Wayne (2017) comments: So, in the surrounding context of 1 Corinthians 10:16, Paul says that Christians share in Christ’s body and blood by eating the communion meal in the same way that an Israelite eating the meat of a sacrifice shares in the altar. Note, Paul does not say that we share in Christ’s body the way the Israelite shares in the lamb, but rather that we share in Christ’s body in the way that the Israelite shares in the altar. The meat the Israelite eats at home connects him to what happened on the altar, but the meat is not the altar. An Israelite does not go home and eat pieces of the altar. In this passage, Paul doesn’t compare the body of Christ to the sacrifice itself, which the Israelite eats, but to the altar, which the Israelite does not eat. Indeed, the altar is not literally present when the Israelite is eating. The Israelite shares in the altar by extension through eating the sacrifice, which is not itself the altar.
Paul goes on to speak of those who eat food sacrificed to idols (indeed, that’s who this passage is really addressing). Paul warns such men not to become “participants with demons”. The issue is not participating in the sacrifice, or even in the idol, but rather participating with demons. The sacrifice is not in any sense the body of a demon. Neither is the idol. The passage is clear on this when it states, “Do I mean then that food sacrificed to an idol is anything, or that an idol is anything? No.” Those who participate in idolatrous feasts are not participating with demons because the meat is actually part of the demon. The meat is nothing. Even the idol, the statue of a so-called god to which the meat is offered, is nothing. Yet, “the sacrifices of pagans are offered to demons, not to God, and I do not want you to be participants with demons”. Behind the false pagan gods were real evil spirits deceiving the lost gentile nations. To participate in pagan sacrificial worship is to share with the demons who are the objects of that worship. The sacrifice and the idol are actually nothing. They represent, however, the reality of the demonic influence behind such idolatrous acts. Paul’s concern was over what eating meat that is publically dedicated to an idol might represent. His concern is not with what the meat actually is.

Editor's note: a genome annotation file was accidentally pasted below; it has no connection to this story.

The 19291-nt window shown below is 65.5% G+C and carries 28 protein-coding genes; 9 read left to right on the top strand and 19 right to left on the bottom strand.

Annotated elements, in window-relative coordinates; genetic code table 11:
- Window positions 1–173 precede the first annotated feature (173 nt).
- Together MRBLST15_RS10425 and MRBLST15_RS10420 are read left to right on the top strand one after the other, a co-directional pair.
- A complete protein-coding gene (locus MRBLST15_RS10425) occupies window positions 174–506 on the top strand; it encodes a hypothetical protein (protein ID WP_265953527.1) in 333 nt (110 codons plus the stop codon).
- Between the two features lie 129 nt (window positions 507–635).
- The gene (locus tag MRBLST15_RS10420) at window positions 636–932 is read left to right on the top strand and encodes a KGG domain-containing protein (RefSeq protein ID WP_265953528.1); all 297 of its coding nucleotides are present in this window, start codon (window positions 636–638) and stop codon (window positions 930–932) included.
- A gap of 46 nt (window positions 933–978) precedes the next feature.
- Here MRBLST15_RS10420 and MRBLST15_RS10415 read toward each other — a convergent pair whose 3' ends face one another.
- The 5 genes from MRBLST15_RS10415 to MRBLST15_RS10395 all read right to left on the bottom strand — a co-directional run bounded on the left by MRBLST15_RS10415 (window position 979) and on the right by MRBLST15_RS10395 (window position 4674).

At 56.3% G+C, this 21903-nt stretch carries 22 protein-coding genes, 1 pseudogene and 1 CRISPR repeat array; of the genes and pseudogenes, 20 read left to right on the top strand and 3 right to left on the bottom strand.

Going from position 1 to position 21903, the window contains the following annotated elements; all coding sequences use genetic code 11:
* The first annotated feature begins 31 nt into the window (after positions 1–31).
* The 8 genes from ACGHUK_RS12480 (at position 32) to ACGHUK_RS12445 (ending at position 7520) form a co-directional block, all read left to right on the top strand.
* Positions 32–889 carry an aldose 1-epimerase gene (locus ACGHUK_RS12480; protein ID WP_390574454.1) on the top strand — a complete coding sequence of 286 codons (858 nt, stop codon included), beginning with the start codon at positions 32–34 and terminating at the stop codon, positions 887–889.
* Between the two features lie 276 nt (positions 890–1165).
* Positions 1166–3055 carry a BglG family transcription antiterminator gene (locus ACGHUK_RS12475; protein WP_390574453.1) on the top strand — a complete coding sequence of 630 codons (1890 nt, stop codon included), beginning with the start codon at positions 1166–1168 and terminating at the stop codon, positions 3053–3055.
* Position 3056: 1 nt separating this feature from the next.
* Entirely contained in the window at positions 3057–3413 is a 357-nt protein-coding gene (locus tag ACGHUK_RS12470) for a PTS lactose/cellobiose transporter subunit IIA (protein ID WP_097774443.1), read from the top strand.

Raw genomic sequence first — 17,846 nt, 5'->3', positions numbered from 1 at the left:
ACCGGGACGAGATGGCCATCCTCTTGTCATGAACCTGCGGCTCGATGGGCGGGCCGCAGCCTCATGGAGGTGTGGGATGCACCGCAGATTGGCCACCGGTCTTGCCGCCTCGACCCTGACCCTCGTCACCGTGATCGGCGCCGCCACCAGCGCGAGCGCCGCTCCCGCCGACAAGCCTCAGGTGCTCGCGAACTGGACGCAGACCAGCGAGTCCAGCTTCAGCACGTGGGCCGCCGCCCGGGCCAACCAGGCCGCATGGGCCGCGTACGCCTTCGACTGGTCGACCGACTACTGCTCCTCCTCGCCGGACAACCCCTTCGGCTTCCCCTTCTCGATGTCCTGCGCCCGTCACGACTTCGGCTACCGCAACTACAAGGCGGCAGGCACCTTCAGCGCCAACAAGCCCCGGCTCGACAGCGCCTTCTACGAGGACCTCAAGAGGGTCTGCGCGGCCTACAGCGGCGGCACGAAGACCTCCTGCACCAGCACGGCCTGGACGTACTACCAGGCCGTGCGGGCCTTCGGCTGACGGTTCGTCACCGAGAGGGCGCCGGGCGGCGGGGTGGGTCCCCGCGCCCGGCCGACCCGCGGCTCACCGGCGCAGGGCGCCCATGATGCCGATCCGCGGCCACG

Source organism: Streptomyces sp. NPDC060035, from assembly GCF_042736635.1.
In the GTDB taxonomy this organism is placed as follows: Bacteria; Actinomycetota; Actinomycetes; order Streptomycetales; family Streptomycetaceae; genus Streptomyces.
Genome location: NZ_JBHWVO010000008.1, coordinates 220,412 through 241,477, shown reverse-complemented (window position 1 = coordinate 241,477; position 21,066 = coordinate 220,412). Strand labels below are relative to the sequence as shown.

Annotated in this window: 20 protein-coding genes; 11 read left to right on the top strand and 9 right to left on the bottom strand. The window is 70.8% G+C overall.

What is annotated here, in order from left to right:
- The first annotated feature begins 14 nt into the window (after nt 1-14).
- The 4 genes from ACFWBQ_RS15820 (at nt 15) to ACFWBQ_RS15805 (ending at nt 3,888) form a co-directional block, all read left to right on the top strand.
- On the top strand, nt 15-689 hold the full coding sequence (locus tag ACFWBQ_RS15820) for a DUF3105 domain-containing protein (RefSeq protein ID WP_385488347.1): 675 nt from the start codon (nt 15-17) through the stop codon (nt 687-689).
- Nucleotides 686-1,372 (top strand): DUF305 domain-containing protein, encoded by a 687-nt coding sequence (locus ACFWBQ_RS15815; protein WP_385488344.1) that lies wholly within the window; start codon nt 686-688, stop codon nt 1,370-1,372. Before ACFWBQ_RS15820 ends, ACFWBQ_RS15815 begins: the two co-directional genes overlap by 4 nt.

Clearly, then, when Paul speaks of “participation in,” something, he does not mean “literally eating” it. What each of these examples has in common is that a person is sharing in one thing by eating something else that is not directly the thing in which the person is sharing. In the context of 1 Corinthians 10:16, “participation in” is participation by extension, whether that be in the body and blood of Christ, in the holy altar, or in demons. In fact, this is the only way to make sense of Paul’s point! He is explaining how one can believe that meat offered to an idol is itself nothing, and yet how one can still say that a person ought not to eat such meat.
“You cannot drink the cup of the Lord and the cup of demons too; you cannot have a part in both the Lord’s table and the table of demons” (1 Cor. 10:21).
When we actually follow Paul’s argument, it makes no sense if Paul is saying that the bread and cup are sacred because they are, in fact, the literal flesh and blood of Jesus’ human body. In that case, there is no comparison between sharing in Christ’s body by eating the actual flesh of that body and supposedly sharing in demons by eating animal flesh that is just animal flesh and has nothing to do with the actual demon. Paul’s point only follows if the bread and wine are not literally the physical flesh and blood of Jesus. Only then is there any real analogy to be made between the Lord’s Supper as the table of Christ and idolatry as the table of demons.
Wayne L, 2017, “Transubstantiation and 1 Corinthians 10:16”, Christian Apologetics and Research Ministry.
Written, January 2022